Watching Chef Tell in action is both a learning and a laughing experience. Even before he achieved his “youngest master chef in Germany” status in 1970 he was teaching students in Heidelberg classes. Throughout his entire professional life Tell gave back by teaching cooking classes wherever he worked, including in America. He was generous that way with his time, but, more than that, he was giving of his knowledge and expertise not only to students hoping to one day become chefs, but also to home cooks who watched him through the magic of syndicated television when that medium was a start-up industry.
From the recently released Chef Tell biography:
“Channel 6’s Dialing for Dollars Producer Art Moore took notice and offered Tell an opportunity to cook on-air, if Marriott would provide the food. Marriott was receptive, and Tell’s first 90-second TV cooking demo aired. The station received a flood of phone calls. Half the viewers liked the novelty of his having to cook in 90 seconds or less and they liked Tell; the other half complained about his thick German accent and the speed at which he talked.
“When 800 letters from the audience deluged the station after airing the one test segment, Moore decided to air another segment, albeit after Tell and he had worked together to improve his speed of speech delivery and, of course, do what they could about the accent.
“According to Moore, ‘We created the show and went looking for a chef to do a cooking segment. Fortunately, after the initial trial, we found we had a chef on our hands, who understood the importance and potential of television. Tell “got it” right away. Even though we prodded him about his accent and joked with him, he rolled with our advice, which helped create his banter on-air with the audiences.’
“Moore also commented upon Tell’s personality, ‘He had a charming, ebullient personality. He was smart, and we saw that what he did worked.'” (end excerpt.)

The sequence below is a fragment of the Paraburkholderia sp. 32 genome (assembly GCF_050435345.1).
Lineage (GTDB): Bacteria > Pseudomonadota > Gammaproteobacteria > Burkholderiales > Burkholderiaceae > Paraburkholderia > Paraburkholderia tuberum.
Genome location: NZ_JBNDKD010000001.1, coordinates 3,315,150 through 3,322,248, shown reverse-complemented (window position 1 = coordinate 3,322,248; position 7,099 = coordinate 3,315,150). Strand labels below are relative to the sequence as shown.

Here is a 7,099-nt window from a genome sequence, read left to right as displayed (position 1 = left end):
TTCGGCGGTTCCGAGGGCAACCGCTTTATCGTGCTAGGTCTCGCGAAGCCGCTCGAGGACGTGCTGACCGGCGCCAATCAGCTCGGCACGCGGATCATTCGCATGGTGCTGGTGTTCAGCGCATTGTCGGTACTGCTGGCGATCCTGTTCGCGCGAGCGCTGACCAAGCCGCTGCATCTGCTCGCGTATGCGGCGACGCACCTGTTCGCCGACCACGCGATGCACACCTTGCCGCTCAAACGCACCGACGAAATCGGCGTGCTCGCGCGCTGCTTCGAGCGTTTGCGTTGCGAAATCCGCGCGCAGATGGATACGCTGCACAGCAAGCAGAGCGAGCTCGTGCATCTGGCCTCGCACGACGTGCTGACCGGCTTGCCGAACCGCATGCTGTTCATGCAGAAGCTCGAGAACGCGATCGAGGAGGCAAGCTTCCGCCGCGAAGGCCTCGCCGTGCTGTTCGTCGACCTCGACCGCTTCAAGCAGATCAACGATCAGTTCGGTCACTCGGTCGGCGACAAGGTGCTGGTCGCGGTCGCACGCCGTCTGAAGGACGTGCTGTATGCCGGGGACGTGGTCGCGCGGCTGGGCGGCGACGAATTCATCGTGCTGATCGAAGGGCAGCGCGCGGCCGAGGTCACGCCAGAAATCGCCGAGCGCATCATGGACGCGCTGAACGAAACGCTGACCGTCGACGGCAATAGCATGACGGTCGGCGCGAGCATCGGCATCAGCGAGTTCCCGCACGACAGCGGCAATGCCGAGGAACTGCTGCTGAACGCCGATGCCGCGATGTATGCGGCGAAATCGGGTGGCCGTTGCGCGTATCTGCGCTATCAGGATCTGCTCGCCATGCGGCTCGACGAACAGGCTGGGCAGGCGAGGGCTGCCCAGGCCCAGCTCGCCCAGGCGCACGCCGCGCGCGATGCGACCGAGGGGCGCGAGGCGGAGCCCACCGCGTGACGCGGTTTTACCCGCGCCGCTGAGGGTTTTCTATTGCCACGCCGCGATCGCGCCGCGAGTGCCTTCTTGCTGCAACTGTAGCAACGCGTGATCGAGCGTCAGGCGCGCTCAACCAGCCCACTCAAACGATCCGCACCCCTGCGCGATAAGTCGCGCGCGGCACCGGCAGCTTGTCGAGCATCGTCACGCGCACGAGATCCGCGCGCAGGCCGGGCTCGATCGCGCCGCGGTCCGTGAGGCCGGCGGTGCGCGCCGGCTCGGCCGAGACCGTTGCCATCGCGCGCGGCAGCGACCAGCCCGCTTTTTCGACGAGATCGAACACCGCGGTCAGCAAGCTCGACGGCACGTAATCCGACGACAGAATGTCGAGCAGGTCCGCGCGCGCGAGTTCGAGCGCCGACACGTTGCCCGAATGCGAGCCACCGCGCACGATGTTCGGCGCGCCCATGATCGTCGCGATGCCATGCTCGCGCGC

Chef Tell — Friedemann Paul Erhardt off-air — also had a gift for delivering jokes and one-liners that made viewers laugh and his producers and their advertisers happy with the ratings they recorded. Within a few months of his first airing, Tell had become a sought-after celebrity chef with a following of tens of millions of Baby Boomers who tuned in and were entertained with phrases like, “You do like this, you do like that” (as he prepared some meat dishes) and “Very easy, very nice” (as he plated and garnished his finished products). And, of course, people all over America mimicked his sign-off phrase, “I SEE YOU!”
At times, he would add in a little self-deprecating humor, “Why does the new German navy have glass-bottom boats? Because they can see the old German navy that way.” And without waiting for the audience to laugh, or finish laughing, he would move on to the next preparation step or the next dish.
All in 90 seconds, which eventually expanded to three to five-minute sketches as fast as his audience numbers grew. In some markets his segments brought in a 50 percent market share for the local stations. In fact, Chef Tell was a phenomenon that had not been seen in television before him: the pioneer TV showman chef.
Owning a series of Chef Tell DVD’s brings the master chef into your home all over again. These are available now. The impetus for the offer is the recently released book, CHEF TELL The Biography of America’s Pioneer TV Showman Chef, written by author Ronald Joseph Kule, who was Chef Tell’s brother-in-law. The hard-cover book is 452 pages and contains 70 photos and NEW, never-published recipes from the master chef; also available in eBook and Audiobook formats online and in stores.
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© 2013 by Ronald Joseph Kule. All Rights Reserved.